It is obvious that proper company management implies an optimum management of resources: people, time, money, raw material, etc. One of the means used for example by the big car manufacturers for that purpose is to avoid re-designing each new vehicle from scratch. So they design car parts, frame, engine, … which will be reused and common to several models of the range and sometimes to models of other brands.
The economy of scale is substantial. The higher the proportion of common parts, the bigger the savings. Without mentioning other important advantages that this approach provides like an increased flexibility and a reduced time to market.
The underlying concept of this strategy is to make the design of vehicles the more generic possible while still addressing the customer’s specific needs transparently. This approach can of course be transposed and applied to the design of IT solutions. But in companies producing IT solutions (IT companies), who is in charge of such strategy ?
We must take a look at the way companies are structured to answer that question. IT companies are often organized in two main “layers”: the “business” with a business domains expertise and the “IT” with a technological expertise. But according to this structure and logic, none of the business and IT areas seems to be responsible for the strategy we refer to because it stands in between; after the business needs identification/analysis and before the pure technical/technological design. This is the domain of the “functional strategy”.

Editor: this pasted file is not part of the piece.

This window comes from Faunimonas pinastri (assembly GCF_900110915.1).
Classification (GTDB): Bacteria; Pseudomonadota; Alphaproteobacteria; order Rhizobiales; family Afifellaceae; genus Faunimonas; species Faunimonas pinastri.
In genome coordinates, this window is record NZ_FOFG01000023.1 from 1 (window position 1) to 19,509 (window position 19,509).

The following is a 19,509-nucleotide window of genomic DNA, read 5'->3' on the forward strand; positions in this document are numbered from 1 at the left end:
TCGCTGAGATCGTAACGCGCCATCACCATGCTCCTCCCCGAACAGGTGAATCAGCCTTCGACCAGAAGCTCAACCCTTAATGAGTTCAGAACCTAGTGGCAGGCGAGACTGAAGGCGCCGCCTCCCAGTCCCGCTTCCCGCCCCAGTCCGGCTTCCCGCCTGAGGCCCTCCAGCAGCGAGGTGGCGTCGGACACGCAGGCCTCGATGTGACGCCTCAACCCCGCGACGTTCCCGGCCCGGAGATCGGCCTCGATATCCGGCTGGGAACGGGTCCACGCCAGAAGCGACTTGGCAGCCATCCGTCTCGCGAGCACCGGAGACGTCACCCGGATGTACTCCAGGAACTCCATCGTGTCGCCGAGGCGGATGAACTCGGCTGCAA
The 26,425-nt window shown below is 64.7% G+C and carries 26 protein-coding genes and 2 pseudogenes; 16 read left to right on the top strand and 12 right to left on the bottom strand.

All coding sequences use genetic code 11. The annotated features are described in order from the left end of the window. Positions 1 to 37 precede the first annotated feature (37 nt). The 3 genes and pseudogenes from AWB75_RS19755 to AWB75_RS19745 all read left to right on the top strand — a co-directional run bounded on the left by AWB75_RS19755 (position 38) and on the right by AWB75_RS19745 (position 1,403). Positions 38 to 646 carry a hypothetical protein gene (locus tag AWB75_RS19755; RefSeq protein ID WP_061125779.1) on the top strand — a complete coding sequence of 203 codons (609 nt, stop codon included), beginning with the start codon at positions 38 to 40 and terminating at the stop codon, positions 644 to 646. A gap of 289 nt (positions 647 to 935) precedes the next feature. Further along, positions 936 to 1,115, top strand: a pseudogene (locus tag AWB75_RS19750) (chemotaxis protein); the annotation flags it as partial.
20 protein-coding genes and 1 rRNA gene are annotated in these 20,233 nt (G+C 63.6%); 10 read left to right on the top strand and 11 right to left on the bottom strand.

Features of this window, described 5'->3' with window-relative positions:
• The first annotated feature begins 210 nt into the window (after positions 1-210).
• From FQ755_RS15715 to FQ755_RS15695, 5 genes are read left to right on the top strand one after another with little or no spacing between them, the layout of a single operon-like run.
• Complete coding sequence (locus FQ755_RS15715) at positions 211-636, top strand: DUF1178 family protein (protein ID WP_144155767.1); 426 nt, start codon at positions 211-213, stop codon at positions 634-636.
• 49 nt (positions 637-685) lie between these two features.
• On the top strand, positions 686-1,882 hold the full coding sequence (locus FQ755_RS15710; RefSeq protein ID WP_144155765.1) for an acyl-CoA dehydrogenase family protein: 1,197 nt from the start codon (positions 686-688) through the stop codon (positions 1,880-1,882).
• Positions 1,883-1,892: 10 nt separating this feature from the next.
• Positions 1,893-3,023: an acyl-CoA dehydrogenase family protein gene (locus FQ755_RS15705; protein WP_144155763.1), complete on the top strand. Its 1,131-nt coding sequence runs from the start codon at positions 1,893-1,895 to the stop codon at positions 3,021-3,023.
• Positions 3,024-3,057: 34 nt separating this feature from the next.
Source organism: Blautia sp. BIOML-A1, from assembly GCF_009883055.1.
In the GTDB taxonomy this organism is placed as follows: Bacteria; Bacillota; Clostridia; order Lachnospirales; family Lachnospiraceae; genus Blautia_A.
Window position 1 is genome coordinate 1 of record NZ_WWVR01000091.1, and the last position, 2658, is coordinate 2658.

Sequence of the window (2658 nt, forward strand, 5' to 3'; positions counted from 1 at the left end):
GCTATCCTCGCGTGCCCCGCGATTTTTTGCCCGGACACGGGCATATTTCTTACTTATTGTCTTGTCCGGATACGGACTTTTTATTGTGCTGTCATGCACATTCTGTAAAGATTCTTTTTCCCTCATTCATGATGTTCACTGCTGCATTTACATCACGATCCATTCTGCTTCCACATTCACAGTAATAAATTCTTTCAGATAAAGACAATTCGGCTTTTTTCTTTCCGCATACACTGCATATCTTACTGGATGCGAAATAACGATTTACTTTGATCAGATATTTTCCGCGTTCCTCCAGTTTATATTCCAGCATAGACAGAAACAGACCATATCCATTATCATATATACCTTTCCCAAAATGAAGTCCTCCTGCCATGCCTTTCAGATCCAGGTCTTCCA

A functional strategy lies in the scope of responsibility of specific roles which are neither specialists of a particular business domain nor technology experts. These “functional” roles act transversally across the big projects of the company; they have a global view of what could be reused across the various business solutions, they are an efficient interface between the business and IT and they have acquired these two sensitivities through a solid multidisciplinary professional experience.
In companies mainly structured in a business and IT layers, the functional roles are often not officially foreseen, consequently they are inevitably and implicitly endorsed by business or IT people, without governance, coordination or control and thus with potentially inadequate consequences.
The analysis of the organizational chart of a company is symptomatic of the level of awareness it has of the importance of a functional strategy in addition to a business and an IT one. Lacking functional roles may impact the global company “metabolism” with sometimes serious implications on its overall capability to render effectively business value to its customers.